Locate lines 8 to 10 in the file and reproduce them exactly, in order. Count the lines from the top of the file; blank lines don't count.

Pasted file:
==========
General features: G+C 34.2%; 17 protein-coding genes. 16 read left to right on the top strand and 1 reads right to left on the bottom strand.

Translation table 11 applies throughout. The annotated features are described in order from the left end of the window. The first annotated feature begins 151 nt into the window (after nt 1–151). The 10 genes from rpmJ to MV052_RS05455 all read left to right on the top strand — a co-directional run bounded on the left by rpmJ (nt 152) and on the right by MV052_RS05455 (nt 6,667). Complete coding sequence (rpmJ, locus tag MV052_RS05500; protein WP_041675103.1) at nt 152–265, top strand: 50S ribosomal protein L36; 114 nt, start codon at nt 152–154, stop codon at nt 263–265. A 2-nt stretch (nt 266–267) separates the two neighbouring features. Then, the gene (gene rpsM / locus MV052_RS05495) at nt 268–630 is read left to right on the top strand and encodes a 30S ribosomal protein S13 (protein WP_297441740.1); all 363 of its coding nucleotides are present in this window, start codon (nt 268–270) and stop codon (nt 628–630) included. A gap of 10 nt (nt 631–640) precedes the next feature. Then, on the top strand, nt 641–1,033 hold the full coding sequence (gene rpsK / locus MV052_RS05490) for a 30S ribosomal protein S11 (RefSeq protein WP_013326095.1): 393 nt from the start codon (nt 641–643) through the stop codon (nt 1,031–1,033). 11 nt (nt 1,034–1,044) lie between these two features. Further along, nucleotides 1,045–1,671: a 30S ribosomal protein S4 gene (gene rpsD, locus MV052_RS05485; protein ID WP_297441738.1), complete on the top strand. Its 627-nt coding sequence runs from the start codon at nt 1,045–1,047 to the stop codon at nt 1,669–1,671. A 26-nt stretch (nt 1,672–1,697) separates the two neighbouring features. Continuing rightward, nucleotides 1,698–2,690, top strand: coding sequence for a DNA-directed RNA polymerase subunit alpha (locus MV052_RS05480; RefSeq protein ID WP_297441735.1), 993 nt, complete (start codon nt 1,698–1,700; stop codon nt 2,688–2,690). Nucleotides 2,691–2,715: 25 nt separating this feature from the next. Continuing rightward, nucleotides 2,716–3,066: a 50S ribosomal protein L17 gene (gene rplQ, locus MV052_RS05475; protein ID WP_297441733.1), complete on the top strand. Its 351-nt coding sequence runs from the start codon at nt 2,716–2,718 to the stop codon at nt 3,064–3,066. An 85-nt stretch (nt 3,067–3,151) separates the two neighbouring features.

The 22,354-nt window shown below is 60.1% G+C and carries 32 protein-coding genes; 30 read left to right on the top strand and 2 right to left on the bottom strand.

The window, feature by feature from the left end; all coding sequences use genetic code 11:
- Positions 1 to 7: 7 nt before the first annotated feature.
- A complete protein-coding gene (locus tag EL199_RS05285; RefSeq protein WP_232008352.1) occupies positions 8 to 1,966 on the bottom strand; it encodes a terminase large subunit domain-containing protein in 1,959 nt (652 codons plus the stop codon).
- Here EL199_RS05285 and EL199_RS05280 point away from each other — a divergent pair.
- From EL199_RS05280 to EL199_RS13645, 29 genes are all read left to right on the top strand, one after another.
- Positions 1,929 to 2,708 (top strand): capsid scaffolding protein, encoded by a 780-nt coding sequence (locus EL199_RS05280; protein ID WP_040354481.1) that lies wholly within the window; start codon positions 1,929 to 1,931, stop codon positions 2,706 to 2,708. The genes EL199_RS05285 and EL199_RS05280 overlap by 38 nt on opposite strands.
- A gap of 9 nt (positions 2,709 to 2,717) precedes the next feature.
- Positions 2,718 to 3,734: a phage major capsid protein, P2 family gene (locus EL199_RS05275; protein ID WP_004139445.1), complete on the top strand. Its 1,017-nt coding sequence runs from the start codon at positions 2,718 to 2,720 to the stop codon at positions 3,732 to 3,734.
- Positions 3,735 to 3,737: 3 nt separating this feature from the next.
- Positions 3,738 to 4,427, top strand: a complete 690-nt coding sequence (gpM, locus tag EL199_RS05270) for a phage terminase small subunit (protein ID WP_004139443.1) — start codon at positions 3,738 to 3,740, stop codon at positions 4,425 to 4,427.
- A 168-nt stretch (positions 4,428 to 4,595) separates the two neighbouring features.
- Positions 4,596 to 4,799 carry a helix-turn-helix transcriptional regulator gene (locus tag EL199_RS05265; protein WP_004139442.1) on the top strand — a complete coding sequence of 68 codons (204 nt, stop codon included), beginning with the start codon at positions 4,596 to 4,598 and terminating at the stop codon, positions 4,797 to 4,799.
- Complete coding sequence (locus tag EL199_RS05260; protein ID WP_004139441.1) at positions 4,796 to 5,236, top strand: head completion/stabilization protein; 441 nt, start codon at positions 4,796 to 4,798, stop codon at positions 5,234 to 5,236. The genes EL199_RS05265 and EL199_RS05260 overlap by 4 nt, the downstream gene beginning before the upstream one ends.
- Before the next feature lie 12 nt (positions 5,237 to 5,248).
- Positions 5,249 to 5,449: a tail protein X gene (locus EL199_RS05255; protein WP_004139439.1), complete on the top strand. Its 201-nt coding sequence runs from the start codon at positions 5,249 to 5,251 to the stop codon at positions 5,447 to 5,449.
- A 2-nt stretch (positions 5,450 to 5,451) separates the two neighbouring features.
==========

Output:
- From EL199_RS05280 to EL199_RS13645, 29 genes are all read left to right on the top strand, one after another.
- Positions 1,929 to 2,708 (top strand): capsid scaffolding protein, encoded by a 780-nt coding sequence (locus EL199_RS05280; protein ID WP_040354481.1) that lies wholly within the window; start codon positions 1,929 to 1,931, stop codon positions 2,706 to 2,708. The genes EL199_RS05285 and EL199_RS05280 overlap by 38 nt on opposite strands.
- A gap of 9 nt (positions 2,709 to 2,717) precedes the next feature.